means for creating a subsampled image enhancing tile by subsampling the image enhancing tile to make it a proper size and shape, the size and shape being variable, based on the location of the selected pel in the input bitmap;
means for determining a destination of the subsampled image enhancing tile within the output bitmap based on the location of the selected pel; and
means for writing the subsampled image enhancing tile to the proper destination in the output bitmap.
Description
CROSS REFERENCE TO RELATED APPLICATIONS

This application relates to technology similar to that in U.S. patent application Ser. Nos. 08/998,470 and 08/998,545, which were filed concurrently herewith and are assigned to the same entity.

BACKGROUND OF THE INVENTION

The present invention relates to printers and more specifically to a method for operating a printer with non-integer scaling of raster images with print quality enhancement.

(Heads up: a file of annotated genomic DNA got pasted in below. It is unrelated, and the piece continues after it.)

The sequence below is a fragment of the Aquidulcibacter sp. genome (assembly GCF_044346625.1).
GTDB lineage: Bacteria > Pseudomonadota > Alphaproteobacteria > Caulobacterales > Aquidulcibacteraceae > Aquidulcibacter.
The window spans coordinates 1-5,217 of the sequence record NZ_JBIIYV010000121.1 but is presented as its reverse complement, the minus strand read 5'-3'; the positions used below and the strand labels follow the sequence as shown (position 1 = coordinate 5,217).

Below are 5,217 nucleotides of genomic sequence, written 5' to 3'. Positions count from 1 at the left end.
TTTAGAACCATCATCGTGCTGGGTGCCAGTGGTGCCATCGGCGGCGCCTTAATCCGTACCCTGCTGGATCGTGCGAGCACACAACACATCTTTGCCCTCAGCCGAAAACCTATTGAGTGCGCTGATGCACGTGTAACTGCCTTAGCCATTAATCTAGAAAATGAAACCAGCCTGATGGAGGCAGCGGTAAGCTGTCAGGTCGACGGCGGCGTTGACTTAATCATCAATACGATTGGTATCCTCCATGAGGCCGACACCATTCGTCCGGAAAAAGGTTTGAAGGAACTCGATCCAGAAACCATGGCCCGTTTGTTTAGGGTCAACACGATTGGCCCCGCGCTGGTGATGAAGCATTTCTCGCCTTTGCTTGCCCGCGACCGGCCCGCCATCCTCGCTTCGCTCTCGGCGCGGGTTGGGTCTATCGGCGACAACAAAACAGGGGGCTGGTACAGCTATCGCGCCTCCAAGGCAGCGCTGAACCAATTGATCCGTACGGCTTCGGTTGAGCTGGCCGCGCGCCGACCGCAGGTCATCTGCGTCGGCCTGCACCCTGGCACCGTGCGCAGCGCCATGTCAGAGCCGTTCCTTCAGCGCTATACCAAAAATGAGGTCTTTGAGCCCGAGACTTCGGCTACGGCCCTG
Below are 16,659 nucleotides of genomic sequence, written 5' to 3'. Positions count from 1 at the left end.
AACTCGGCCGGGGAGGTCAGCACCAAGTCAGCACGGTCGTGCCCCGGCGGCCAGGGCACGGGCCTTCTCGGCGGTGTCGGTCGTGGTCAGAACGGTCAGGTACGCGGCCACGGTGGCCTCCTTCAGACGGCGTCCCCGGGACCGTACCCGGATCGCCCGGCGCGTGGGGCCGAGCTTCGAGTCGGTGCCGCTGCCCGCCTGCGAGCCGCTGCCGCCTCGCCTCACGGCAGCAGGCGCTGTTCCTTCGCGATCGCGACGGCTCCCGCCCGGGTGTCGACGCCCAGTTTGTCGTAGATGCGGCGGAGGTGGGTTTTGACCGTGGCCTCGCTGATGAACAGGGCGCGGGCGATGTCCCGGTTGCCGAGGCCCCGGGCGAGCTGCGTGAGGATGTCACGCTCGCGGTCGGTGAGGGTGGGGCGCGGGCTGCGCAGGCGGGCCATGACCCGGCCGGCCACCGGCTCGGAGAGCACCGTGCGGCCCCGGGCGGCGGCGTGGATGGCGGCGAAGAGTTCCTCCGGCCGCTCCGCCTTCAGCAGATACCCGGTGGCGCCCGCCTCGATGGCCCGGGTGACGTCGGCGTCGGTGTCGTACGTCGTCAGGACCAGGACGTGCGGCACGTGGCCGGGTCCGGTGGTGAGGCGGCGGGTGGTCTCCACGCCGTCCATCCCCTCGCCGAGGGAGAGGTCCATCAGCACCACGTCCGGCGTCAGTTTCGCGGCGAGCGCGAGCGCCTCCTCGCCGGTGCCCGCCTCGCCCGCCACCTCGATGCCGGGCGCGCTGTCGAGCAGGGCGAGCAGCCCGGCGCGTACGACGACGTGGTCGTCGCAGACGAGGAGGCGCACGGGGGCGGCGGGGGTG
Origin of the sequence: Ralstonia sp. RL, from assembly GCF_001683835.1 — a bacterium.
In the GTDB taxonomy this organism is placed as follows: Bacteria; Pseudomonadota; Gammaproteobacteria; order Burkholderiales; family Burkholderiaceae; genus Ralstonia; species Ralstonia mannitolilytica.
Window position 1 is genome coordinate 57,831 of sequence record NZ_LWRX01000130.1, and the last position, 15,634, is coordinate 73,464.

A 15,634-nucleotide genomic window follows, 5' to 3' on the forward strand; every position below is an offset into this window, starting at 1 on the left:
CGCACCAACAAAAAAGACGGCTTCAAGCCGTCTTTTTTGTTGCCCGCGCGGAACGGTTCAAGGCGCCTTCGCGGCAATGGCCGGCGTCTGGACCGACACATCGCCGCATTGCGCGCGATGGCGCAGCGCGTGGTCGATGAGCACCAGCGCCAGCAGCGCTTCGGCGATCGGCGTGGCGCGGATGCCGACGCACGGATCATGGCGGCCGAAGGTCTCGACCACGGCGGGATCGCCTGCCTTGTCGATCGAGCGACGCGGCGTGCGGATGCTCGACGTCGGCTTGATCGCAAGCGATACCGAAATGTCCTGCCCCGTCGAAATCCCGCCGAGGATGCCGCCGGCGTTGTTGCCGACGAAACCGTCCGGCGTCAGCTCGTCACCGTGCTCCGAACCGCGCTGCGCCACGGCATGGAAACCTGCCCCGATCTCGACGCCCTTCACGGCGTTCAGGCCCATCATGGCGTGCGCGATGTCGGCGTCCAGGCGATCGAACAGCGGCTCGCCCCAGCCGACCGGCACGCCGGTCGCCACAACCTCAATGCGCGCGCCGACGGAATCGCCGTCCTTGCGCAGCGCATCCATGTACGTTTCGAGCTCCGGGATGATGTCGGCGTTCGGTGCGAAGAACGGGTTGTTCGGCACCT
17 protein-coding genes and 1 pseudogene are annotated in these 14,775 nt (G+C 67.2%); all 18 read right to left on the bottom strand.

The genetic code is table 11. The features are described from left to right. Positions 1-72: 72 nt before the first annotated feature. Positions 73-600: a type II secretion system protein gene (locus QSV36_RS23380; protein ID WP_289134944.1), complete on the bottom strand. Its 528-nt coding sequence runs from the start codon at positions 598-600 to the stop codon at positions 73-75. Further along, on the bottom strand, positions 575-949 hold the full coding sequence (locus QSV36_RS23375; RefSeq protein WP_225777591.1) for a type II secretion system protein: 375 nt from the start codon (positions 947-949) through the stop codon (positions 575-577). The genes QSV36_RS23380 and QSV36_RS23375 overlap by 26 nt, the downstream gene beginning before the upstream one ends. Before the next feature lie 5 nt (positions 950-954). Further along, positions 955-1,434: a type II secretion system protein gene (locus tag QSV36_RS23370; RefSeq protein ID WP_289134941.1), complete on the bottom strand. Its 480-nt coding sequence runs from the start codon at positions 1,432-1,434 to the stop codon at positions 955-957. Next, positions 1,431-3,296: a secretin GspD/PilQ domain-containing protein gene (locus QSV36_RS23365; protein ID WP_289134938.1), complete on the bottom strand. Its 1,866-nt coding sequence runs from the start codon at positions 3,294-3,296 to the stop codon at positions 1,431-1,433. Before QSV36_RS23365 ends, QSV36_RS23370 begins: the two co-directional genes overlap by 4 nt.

Images representing font characters may be stored in what is known as bitmaps. As the name suggests, a bitmap is a mapping of ones and zeroes which indicates the color values that individual picture elements or “pels” within an image will have when displayed by an output device. For example, a value of “1” within a bitmap may indicate that a corresponding picture element will have a color value of black when the image is printed on a black and white printer. A value of “0” may indicate that a corresponding picture element has a color value of white when the image is printed. Some users of printers have print jobs with old font resources, wherein the resolution is, for example, 240 pels per inch. New printers may have resolutions of 300-600 pels per inch. Thus, there is a need for a method and system for scaling images with a resolution of 240 pels per inch to 300 or 600 pels per inch. This problem is not limited to the precise image resolutions mentioned herein, it occurs continually as printer image resolution improves.